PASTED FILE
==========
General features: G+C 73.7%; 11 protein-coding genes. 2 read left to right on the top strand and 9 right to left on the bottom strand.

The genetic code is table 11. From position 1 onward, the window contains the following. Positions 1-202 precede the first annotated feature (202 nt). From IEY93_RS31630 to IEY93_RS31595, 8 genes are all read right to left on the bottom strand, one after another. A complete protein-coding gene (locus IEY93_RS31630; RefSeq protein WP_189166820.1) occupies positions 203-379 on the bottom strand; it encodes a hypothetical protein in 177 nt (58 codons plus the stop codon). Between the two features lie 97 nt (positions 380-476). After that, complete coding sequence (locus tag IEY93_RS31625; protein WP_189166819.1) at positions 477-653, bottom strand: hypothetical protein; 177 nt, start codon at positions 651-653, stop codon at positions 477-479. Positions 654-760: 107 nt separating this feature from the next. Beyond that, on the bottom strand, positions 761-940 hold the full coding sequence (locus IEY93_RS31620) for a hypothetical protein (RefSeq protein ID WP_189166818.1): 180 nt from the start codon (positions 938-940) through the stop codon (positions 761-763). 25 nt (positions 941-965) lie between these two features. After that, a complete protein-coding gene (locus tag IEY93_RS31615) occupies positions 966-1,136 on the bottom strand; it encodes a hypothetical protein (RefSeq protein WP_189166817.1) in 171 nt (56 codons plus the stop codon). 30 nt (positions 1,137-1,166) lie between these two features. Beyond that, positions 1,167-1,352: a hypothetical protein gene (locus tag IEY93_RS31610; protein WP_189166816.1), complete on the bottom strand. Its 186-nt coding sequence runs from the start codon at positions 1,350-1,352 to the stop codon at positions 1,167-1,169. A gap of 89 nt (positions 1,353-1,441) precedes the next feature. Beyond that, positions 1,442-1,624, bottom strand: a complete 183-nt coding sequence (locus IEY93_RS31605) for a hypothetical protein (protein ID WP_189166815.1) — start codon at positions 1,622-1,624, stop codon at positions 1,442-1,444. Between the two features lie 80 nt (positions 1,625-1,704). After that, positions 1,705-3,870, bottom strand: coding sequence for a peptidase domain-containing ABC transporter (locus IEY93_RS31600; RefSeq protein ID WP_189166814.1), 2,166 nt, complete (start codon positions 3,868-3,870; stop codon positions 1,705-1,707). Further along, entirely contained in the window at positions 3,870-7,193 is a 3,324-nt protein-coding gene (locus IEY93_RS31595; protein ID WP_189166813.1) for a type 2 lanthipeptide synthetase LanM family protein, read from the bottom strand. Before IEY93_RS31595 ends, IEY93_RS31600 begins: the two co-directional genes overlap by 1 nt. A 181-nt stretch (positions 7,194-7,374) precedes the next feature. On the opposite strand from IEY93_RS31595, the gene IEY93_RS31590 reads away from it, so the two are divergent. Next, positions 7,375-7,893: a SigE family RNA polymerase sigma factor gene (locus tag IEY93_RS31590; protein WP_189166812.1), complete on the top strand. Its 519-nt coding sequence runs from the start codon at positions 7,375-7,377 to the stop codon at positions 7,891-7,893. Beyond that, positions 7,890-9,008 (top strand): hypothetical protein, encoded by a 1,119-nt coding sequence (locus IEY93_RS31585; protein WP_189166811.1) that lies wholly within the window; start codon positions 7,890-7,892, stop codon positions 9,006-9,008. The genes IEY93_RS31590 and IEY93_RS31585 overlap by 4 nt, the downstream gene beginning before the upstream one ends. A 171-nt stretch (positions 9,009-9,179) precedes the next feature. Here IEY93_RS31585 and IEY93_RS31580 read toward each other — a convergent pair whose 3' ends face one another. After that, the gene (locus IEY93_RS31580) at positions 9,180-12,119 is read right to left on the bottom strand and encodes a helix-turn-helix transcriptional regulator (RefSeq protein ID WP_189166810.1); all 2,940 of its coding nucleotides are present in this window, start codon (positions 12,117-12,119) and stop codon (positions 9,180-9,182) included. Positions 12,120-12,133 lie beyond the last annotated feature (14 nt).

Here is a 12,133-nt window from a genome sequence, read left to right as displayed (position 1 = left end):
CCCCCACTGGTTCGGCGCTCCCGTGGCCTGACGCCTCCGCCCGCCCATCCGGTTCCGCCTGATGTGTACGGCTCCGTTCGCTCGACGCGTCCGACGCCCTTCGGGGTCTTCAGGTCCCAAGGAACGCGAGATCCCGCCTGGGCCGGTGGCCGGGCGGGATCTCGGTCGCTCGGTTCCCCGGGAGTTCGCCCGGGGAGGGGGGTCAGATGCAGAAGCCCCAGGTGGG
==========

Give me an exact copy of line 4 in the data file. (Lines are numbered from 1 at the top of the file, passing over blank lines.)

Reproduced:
CCCCCACTGGTTCGGCGCTCCCGTGGCCTGACGCCTCCGCCCGCCCATCCGGTTCCGCCTGATGTGTACGGCTCCGTTCGCTCGACGCGTCCGACGCCCTTCGGGGTCTTCAGGTCCCAAGGAACGCGAGATCCCGCCTGGGCCGGTGGCCGGGCGGGATCTCGGTCGCTCGGTTCCCCGGGAGTTCGCCCGGGGAGGGGGGTCAGATGCAGAAGCCCCAGGTGGG